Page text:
George W. Bush is viewed widely by Republicans as the person who will save their party and lead it back to the White House. But will he? Or will Bush and his supporters actually undermine the future of the Republican Party — and of economic freedom?

Bush advocates an ideology he calls “compassionate conservatism.” This appeasing term was coined by Bush as a feeble attempt to deflect criticism of the GOP for favoring less government. It is a reprise of the theme of his father, whose notion of how to fight the liberalism of his Democratic opponent in 1988 was to declare that the Republicans’ goal was not individualism and capitalism, but a “kinder and gentler nation.”

Following in his father’s timid footsteps, Bush seeks to avoid appearing overly wedded to capitalism by declaring himself a champion of compassion. His motive, as described by an Associated Press report, is “to maintain core GOP values without turning away moderate Republican and Democratic voters.”

But what are those “core values”?

In 1994, the Republicans stood, at least nominally, for a free market. Their “Contract with America” was an attempt to reduce government’s role in our lives. At that time, the GOP leadership spoke of privatizing Social Security, of making significant tax cuts, of initiating school voucher programs. These examples are united by a principle: the right of an individual to spend his money as he sees fit. Because of their commitment to less government control and more freedom, the Republicans won major victories at the polls in 1994.

But they soon abandoned this principle. When the Democrats launched a moral counterattack, accusing their foes of “mean-spiritedness” and of victimizing the poor, the Republicans quickly retreated. Rather than upholding an individual’s moral right to his own wealth — rather than arguing that someone’s poverty does not justify sacrificing another’s prosperity — the Republicans launched a hand-wringing capitulation to the proponents of the welfare state. “We don’t really want to cut social welfare programs,” they stated contritely. “We merely wish to reduce fraud and waste.”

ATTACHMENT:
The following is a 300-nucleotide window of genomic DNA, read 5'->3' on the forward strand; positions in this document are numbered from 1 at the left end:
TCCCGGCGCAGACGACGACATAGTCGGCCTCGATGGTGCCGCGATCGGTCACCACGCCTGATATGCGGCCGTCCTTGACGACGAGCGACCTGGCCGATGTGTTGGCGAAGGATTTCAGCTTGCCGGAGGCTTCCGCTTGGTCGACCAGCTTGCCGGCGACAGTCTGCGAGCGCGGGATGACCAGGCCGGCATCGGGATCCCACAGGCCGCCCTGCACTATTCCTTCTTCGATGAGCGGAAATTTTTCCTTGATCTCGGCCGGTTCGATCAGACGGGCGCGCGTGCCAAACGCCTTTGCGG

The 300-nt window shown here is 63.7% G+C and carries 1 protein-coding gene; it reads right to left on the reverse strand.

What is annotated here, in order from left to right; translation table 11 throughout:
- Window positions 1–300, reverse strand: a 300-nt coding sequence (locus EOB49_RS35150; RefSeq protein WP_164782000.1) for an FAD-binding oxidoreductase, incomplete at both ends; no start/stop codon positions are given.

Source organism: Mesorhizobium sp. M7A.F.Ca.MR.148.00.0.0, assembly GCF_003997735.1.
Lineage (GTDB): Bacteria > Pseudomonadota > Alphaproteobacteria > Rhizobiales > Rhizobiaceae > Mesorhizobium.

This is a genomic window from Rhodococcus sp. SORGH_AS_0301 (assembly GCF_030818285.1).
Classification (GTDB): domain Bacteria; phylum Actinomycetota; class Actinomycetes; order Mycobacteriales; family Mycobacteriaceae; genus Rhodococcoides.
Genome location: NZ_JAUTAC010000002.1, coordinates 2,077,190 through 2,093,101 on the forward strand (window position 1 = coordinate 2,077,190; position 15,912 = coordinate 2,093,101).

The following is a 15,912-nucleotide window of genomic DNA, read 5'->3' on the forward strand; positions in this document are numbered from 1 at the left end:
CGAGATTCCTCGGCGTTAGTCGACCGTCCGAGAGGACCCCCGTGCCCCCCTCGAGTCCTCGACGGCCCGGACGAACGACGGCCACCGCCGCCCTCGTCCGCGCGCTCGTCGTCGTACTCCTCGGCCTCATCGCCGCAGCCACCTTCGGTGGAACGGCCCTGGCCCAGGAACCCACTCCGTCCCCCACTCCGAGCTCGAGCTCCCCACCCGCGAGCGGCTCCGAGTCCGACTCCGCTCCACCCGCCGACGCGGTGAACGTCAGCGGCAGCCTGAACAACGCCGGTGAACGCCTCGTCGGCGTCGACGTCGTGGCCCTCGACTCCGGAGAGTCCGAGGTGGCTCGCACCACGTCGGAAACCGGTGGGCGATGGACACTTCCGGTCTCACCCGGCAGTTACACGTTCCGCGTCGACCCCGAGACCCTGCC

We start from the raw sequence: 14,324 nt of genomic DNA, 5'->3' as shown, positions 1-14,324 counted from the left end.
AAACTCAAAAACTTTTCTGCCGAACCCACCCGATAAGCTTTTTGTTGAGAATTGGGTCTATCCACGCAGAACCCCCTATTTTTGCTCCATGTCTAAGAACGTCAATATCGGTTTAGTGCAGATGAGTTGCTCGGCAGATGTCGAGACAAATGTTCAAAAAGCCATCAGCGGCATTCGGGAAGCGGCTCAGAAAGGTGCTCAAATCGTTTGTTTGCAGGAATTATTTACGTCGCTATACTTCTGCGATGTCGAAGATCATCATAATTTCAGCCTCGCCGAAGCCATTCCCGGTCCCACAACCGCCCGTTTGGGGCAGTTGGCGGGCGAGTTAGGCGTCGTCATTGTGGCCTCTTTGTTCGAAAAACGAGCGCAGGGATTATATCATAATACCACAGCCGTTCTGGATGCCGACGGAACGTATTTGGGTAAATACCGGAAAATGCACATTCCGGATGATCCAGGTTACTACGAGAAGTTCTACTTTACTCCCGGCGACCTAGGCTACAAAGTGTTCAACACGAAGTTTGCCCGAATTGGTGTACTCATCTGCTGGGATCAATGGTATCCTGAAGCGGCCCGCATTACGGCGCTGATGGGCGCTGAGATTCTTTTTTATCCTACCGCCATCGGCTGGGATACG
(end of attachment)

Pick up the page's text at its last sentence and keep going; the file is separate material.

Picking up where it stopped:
Bush and fellow Republicans have now accepted the moral premise of the Democrats: that you have an unchosen obligation to support anyone whose needs are greater than your own. The “compassionate” Republicans — there is now even something called Center for Effective Compassion — are scrambling to show how generous they can be in giving away the wealth that you have produced.

The respective “core values” of the two parties are becoming indistinguishable. The Republicans may prefer that your money be spent on the state rather than the federal level. They may prefer redistributing your money to promote religious, rather than secular, schools, or to promote “family values” rather than condom giveaways. But, at root, “compassionate conservatism” is simply liberalism with a different name.

What has happened to an individual’s right to life, liberty and the pursuit of his own happiness? Freedom requires the individual’s sovereign right to pursue his own goals and to refuse to be a servant to the needs of society. But the Republicans are moving further and further from such ideals. They not only are refusing to oppose the Democrats’ efforts to expand the role of government but are actively joining that campaign.

“Compassionate conservatism” is in essence nothing more than the theory — and the practice — of the welfare state. If what the conservatives want to “conserve” is the capitalist system, how can redistribution programs be the means?

Bush and the Republican exponents of this “compassionate conservatism” are frightened appeasers, scurrying to avoid being labeled heartless for supporting capitalism and freedom. But where is the “compassion” for those who have to pay for all these handouts? Where is the concern for the productive individual whose taxes are financing the Republicans’ compassion? Where is the concern for justice — for defending the rights of those who have earned the wealth, rather than subordinating them to the needs of those who haven’t?

What once distinguished Republicans was their commitment to limited government. The politics of “compassion,” however, is the politics of liberalism and statism. If Republicans want to secure both their future and the future of freedom in America, they must learn to stop being afraid to take a firm stand for capitalism and individual rights.

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Andrew Bernstein holds a Ph.D. in Philosophy from the City University of New York. He lectures all over the world. He is a senior writer for the Ayn Rand Institute. He has written numerous books, including his novel, A Dearth of Eagles, recently published and available from Amazon.